Q & A Library
Need More Testosterone?
I am a 30-year-old man and have low testosterone. My doctor recommends that I take a testosterone supplement. I understand that there can be serious side effects. Are there natural ways to boost my testosterone?
Answer (Published 11/13/2007)
Testosterone is the hormone that fuels the male (and female) sex drive, and in men, maintains bone density, muscle mass and skin tone and is responsible for male secondary sexual characteristics such as facial hair and deep voice. Typically, the blood test used to establish low testosterone levels is ordered because a man has a medical concern, such as low libido or possible infertility. Because testosterone also influences mood, men with low levels may feel depressed, angry, tired, or confused. Don’t depend on a single test to tell you that your testosterone levels are low. Levels fluctuate throughout the day and are usually highest in the morning; for this reason doctors generally prefer to test your blood early in the day. So you may need repeated tests to confirm that you do have a testosterone deficiency.
The causes of low testosterone include a pituitary disorder, damage to the testicles due to alcoholism, physical injury, or viral infection; chronic liver and kidney disease; iron overload; and cancer treatment. Stress can be a contributing factor as can any chronic illness. I don’t know of any natural method of increasing testosterone levels. Men who lack normal age-appropriate amounts are treated with hormone replacement aimed at bringing levels back to normal and keeping them there. This should restore libido, increase bone density and muscle mass, and boost your mood. If erectile dysfunction has been a problem, this should address that as well.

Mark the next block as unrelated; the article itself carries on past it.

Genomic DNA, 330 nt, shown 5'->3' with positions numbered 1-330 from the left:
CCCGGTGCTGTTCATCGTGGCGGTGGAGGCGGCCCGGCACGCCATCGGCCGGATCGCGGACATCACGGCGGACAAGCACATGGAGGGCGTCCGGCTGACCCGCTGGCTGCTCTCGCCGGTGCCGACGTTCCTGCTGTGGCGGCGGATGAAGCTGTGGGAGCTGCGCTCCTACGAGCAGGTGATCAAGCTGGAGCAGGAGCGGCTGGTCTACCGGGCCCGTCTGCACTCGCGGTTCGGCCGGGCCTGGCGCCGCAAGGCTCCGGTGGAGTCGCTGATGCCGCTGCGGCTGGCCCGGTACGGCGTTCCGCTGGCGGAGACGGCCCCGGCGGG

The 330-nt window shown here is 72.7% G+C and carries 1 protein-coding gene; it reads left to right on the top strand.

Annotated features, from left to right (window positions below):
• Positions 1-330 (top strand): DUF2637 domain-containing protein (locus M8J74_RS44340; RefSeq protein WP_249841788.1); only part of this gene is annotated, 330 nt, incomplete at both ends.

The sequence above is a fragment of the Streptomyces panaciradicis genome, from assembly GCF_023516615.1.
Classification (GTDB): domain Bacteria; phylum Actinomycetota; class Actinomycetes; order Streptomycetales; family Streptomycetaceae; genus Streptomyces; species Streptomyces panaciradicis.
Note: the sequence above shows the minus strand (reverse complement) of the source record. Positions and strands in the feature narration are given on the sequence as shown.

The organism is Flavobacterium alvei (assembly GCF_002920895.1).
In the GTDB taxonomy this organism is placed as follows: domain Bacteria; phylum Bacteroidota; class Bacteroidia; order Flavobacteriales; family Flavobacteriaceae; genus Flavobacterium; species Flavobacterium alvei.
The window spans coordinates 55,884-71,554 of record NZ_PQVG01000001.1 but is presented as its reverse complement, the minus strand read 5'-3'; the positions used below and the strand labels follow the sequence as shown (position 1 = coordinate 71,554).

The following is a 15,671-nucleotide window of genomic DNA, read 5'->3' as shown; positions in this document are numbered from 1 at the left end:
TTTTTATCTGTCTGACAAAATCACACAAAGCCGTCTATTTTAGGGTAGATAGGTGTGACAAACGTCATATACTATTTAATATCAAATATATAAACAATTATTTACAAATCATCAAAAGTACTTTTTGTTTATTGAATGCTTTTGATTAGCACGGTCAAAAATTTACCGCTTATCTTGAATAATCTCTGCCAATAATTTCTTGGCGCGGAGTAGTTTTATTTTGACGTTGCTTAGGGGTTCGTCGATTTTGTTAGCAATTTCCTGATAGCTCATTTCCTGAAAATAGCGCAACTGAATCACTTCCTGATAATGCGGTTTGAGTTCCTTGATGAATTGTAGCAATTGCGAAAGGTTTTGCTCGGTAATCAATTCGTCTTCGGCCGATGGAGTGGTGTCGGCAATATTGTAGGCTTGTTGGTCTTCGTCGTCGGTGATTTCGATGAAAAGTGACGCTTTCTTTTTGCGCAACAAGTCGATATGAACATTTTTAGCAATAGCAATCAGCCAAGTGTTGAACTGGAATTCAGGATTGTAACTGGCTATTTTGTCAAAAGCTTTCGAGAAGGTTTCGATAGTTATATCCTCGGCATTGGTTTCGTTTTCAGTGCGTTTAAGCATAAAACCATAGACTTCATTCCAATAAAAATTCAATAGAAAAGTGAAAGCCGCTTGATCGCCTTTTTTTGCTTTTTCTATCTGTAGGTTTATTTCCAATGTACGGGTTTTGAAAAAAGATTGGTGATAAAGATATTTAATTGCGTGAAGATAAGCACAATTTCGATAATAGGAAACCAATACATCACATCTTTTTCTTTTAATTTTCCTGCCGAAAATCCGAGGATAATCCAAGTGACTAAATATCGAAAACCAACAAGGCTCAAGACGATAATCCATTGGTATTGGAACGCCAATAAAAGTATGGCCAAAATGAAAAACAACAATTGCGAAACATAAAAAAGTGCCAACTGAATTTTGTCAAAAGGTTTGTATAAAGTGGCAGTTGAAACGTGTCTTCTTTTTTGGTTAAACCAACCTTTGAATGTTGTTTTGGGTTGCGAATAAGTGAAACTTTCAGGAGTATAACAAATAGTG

You can get supplemental testosterone via an injection every two or three weeks or by using a skin patch or a gel that you rub into your skin. Both of these methods allow for continuous delivery of testosterone so that you absorb it at about the same pace as the body would naturally produce it. (Pills don’t work – they can cause liver problems and don’t provide adequate hormone levels.) If you use the gel, you must cover the application site to prevent contact with women and children. The patch can cause itching or irritation and can fall of when you sweat.
A newer method of testosterone supplementation involves a tablet that sticks to the surface of your gums and is slowly absorbed into the bloodstream (you replace the tablet every 12 hours). Side effects include gum or mouth irritation, bitter taste and headache, most of which disappear within two weeks.
More serious side effects from prolonged testosterone replacement can include breast enlargement, acne or oily skin, decreased testicular size, and an increased risk of prostate enlargement or prostate cancer in older men. In men with heart, kidney, or liver disease, there is also a risk of fluid accumulation that may contribute to congestive heart failure. Other potential side effects include sleep-related breathing problems or erections that occur too frequently or last too long.
If you do need treatment, be sure to see your physician regularly for follow-up.
Andrew Weil, M.D.
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